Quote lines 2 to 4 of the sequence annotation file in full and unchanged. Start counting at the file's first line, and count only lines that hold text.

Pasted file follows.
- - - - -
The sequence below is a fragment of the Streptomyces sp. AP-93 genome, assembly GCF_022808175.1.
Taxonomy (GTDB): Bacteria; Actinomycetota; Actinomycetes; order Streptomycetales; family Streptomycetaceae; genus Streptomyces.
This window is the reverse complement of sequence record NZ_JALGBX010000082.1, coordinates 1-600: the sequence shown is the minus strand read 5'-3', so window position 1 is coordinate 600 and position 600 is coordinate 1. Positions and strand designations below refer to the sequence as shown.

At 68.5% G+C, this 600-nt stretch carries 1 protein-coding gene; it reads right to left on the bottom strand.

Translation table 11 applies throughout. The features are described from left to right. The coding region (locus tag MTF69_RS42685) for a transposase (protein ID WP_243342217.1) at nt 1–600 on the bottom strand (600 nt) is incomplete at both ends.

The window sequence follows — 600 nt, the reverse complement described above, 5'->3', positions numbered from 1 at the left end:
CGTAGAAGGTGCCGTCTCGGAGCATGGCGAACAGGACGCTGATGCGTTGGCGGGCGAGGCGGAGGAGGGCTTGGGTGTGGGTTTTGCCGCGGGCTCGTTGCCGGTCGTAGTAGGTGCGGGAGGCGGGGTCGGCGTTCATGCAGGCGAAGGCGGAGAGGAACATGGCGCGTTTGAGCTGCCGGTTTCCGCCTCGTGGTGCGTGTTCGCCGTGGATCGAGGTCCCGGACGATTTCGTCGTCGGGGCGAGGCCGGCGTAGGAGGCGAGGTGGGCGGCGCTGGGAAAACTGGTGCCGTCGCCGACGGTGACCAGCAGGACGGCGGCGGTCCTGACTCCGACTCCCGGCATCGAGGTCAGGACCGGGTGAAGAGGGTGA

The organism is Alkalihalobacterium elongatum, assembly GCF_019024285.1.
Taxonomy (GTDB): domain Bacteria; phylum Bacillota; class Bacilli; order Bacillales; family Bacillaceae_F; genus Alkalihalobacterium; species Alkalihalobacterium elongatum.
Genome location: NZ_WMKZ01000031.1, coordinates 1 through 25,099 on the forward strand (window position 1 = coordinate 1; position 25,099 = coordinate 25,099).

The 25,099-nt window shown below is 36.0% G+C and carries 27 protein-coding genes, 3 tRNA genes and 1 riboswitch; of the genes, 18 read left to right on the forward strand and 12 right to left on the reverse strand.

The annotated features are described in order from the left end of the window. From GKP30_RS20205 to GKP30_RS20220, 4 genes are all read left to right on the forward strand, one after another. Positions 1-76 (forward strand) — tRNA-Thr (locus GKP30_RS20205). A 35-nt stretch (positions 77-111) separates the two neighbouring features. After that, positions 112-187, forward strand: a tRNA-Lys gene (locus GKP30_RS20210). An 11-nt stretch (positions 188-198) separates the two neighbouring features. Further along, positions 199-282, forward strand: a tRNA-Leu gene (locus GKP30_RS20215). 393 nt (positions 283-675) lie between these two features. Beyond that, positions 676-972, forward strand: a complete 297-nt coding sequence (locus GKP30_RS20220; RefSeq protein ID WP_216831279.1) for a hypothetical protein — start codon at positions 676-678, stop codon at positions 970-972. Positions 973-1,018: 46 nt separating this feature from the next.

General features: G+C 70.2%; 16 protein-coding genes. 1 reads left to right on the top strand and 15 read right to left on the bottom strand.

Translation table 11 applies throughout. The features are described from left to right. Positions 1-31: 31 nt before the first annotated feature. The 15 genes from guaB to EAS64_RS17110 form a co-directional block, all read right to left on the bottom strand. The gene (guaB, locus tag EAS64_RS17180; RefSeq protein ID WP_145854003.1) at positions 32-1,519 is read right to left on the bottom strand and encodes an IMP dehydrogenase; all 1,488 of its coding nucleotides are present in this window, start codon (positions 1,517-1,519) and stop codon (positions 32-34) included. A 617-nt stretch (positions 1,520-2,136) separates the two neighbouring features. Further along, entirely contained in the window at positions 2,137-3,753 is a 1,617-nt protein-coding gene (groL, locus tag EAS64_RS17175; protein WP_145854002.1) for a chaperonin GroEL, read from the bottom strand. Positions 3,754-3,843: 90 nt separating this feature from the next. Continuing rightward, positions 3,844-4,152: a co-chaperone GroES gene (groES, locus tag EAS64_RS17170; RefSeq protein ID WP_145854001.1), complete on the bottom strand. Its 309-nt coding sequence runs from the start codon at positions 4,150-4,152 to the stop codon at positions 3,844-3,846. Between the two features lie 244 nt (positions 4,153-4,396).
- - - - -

Taxonomy (GTDB): Bacteria; Actinomycetota; Actinomycetes; order Streptomycetales; family Streptomycetaceae; genus Streptomyces.
This window is the reverse complement of sequence record NZ_JALGBX010000082.1, coordinates 1-600: the sequence shown is the minus strand read 5'-3', so window position 1 is coordinate 600 and position 600 is coordinate 1. Positions and strand designations below refer to the sequence as shown.

At 68.5% G+C, this 600-nt stretch carries 1 protein-coding gene; it reads right to left on the bottom strand.